Individuals in receipt of eligible pension income can allocate or split up to 50% of the income with their spouse or common-law partner, and the allocated income is reported as the spouse’s taxable income. This allows the shifting of income from a higher-income spouse to a lower-income spouse, enabling the couple to reduce their combined income tax liability and increase cash flow during retirement.
Why Have a Will?
Convenience is a factor in creating a Will online. A Will determines who controls your assets after death and also identifies the people to whom your estate and assets will go to. Preparing a Will is the simplest way to ensure that your funds and property will be distributed according to your wishes. Creating a Will online allows for convenience and ease. The benefits of creating an online Will are as follows:
What are some of the strangest Wills in recorded history? From Ancient Rome to William Shakespeare, there are some bizarre Last Will and Testaments throughout history. This is not unusual in of itself, given the fact that there have been many famous (eccentric) icons throughout history.
A Last Wil and Testament is obviously very important; the document outlines to whom and where your assets and estate will go when you pass on. Many celebrities, from Amy Winehouse to James Dean, have died intestate (without a Last Will). Here are some “interesting celebrities” who have written some of the most memorable Wills in history: a) Virgil. A renowned poet from 10BC, he wrote a poem (to great acclaim from his friends) as his Last Will and Testament. B) Shakespeare (you know his name). The famous writer bequeathed his wife, Ann Hathaway (just like the actress!) the best (clean and bedbug free) bed – hygiene was at a premium during his time – and (allegedly) left a curse on his grave to deter grave robbers at the time. The words on his epitaph were as follows: “Blest be the man that spares these stones, / And cursed by he that moves my bones.” It taken seriously enough to deter authorities to allow his wife to be buried next to him for nearly a decade.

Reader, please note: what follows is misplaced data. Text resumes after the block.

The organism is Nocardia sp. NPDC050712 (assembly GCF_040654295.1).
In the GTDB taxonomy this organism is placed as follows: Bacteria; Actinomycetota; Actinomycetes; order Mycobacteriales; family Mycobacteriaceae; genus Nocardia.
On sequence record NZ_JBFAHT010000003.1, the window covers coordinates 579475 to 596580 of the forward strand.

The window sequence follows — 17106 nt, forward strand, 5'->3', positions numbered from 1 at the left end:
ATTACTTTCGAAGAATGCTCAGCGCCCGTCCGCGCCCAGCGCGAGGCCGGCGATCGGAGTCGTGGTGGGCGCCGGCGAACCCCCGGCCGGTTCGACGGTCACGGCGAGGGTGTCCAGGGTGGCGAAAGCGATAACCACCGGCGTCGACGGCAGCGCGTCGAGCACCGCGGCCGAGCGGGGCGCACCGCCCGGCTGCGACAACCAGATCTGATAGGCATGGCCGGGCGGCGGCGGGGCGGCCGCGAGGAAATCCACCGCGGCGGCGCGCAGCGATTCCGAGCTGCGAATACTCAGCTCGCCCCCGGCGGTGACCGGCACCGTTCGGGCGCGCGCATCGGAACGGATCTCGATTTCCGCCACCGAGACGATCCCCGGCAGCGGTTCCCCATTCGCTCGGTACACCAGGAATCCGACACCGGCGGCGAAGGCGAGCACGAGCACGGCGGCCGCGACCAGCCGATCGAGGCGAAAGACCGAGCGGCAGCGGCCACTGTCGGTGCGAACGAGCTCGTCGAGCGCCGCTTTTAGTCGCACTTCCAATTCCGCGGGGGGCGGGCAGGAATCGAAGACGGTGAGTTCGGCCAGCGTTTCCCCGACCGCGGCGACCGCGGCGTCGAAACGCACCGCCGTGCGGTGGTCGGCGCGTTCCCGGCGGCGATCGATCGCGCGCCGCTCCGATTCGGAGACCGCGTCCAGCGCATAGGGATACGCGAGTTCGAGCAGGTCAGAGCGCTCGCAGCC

Those were only two of the strangest Wills throughout history. Charles Dickens, the famous author, can be added to that list: he wrote that he didn’t want his funeral to be made into a public affair, but alas, he didn’t get his wish when his funeral was made public and into a “national event.”
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A Living Will (also known as a Power of Attorney for Personal Care/Health Care Power of Attorney/Advance Directive) allows you to express your wishes and directions regarding your health care and to appoint individual(s) to act on your behalf for health care matters in the event that you are unable to do so. The purpose of this document is to cover situations where a Will does not apply (eg. you are still alive) such as where you are incapacitated or in a coma and cannot express your wishes or give consent to health care matters. We’re often asked what the difference is between a Last Will and a Living Will (people sometimes conflate the two documents as being the same). It is an equally important document, relating to matters regarding your health and how you want to be treated for your medical matters. A Power of Attorney for Personal Care would come into effect only if you become incapacitated or unable to speak on your behalf. If, for instance, you are in a coma or are experiencing the effects of Alzheimers, your “Attorney” will express your wishes through the document you have created. He or she will convey your wishes to the doctors looking after you. Essentially, a Living Will (much like that of a Last Will), speaks for you when you cannot.
Using our proprietary technology to create your Living Will, your document covers a wide-range of items including the following:
- A clause revoking previous Health Care Power of Attorney/Living Will documents
- Specification of your city/town and province/territory of jurisdiction
- Appointing an Attorney who will carry out the terms of your document
- Appointing alternate Attorney(s)
- Your wishes regarding life support options
- Your wishes regarding organ donation
- Your wishes on various medical treatments
- Specification of detailed powers and duties for your Attorney(s)
- Specification of liability of Attorney(s)
- Specification of restrictions on the types of powers your Attorney(s) will exercise
Having a contingency plan in place is the cornerstone of a Power of Attorney/Living Will. Read about why a Power of Attorney/Living Will is important in the article below: